Dear brother Brent, I don't really know where to start, I have so much to say and ask you. Let me begin with
    thanking you and your parents Vesper and Lesley for sponsoring our family to come and live the "American
    dream" in El Monte. How can any of us forget that wonderful furnished and fully stocked house on San
    Pierre drive that you and the First Christian Church provided us with? There are now two more generations
    of us living in the states and all of my siblings have achieved the goals they set for themselves. Edward and I
    more or less returned to our roots in Europe after the war, and all of us have wonderful families and children
    with American passports. My thanks to you specifically Brent, for your encouraging words and prayers two
    months before you left for Vietnam to become a Chaplains assistant. The memory of your with visit me, on
    December 26, 1966 at the hospital in Fort Ord is burnished in my soul forever. God, there I was, a casualty of
    a car crash, caused by a drunken sailor, lying midst the mangled bodies and minds of the casualties of war. I
    was so scared of my future Brent and believed I would end up the same way or worse. I came very close to
    joining you brother on September 23, 1969, but luck was on my side, as it was on many other occasions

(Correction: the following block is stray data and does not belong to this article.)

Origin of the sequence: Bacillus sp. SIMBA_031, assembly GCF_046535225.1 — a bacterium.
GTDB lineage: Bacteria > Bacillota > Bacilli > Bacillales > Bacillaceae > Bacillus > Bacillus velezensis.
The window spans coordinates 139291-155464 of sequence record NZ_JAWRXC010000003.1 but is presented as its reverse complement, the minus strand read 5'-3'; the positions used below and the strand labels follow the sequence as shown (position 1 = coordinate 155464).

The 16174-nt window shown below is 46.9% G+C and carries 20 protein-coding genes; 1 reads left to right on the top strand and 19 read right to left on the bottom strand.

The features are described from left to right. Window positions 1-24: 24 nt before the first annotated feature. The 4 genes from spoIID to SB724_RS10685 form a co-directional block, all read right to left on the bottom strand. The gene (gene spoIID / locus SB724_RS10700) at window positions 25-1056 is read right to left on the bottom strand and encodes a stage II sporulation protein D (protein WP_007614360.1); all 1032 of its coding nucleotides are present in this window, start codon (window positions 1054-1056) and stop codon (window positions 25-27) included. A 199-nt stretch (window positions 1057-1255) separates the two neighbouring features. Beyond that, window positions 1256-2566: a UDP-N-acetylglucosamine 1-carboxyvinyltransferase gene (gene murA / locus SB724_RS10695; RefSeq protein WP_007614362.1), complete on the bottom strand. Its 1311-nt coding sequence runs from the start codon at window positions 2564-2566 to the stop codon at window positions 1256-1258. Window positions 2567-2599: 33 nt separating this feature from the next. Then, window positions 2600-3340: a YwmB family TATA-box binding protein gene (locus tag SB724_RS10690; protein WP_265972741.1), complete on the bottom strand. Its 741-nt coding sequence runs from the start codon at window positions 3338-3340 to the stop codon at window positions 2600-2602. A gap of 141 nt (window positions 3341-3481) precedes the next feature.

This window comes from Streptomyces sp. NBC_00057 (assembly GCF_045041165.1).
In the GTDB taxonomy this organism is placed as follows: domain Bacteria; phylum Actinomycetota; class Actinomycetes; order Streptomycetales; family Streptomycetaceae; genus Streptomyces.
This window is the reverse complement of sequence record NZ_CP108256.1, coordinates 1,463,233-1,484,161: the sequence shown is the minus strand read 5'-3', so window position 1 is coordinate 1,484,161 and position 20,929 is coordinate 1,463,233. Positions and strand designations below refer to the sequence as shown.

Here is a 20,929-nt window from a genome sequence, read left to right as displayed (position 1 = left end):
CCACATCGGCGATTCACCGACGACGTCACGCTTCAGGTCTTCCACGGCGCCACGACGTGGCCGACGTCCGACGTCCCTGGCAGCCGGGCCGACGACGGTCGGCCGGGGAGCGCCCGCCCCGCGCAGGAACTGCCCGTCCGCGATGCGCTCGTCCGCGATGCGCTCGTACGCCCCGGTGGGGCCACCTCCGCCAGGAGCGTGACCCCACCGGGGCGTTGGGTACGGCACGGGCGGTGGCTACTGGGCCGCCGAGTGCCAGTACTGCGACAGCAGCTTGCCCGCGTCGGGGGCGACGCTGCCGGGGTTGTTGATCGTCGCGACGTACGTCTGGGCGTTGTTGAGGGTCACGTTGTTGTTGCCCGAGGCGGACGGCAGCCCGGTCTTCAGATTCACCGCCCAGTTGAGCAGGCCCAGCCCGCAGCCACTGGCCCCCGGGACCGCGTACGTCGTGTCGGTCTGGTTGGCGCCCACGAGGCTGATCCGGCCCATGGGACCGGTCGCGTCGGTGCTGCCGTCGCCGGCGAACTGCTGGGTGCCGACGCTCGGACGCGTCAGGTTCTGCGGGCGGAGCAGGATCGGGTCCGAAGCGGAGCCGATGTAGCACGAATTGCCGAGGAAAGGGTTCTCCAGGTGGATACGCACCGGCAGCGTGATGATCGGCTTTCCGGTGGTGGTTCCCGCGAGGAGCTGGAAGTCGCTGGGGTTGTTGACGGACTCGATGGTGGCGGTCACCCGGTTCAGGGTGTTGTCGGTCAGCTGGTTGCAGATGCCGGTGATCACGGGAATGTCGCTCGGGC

before and after the war. I was in Karlsruhe when your light went out Brent and it broke all of our hearts.
    Why Brent, why did you do what you did after helping the dying for more then a year? Why didn't you go
    home when you tour of duty was up in February 1968? That was the month I left for Vietnam. What made
    you stay and do what you did? Was it Belshabub testing your faith, or was it your Lord who wanted you for
    him? If your faith was correct Brent, then regardless of you taking your own life, you must be in Paradise
    with your parents and Dad, so please give them my love, for I will not be able to join you there with my past.
    If your faith was true, I will join a lot of friends from El Monte and Baldwin Park with Lucifer and will
    probably end up kicking ass or getting it kicked in Hell. Fifteen months of comforting the wounded and dying
    makes you a Saint Brent, and I salute you for the courage you showed in dealing with death and the dying.
    Please forgive me for not keeping in touch, but it was very hard touching your name on the wall, back in
    January 1989 on the Mall in Washington where a Memorial has been created for all of you heroes. You and
    the many others will be with me until my final moment of truth. We all love you Brother Brent!
    Friday, November 12, 1999

The Wall of Faces

Brought to you by the organization that built The Wall, the Vietnam Veterans Virtual Memorial Wall is dedicated to honoring, remembering and sharing the legacies of all those who died in the Vietnam War. Here you can go beyond the names on The Wall to see the faces, share the stories and read the remembrances posted by friends, neighbors, classmates and family members.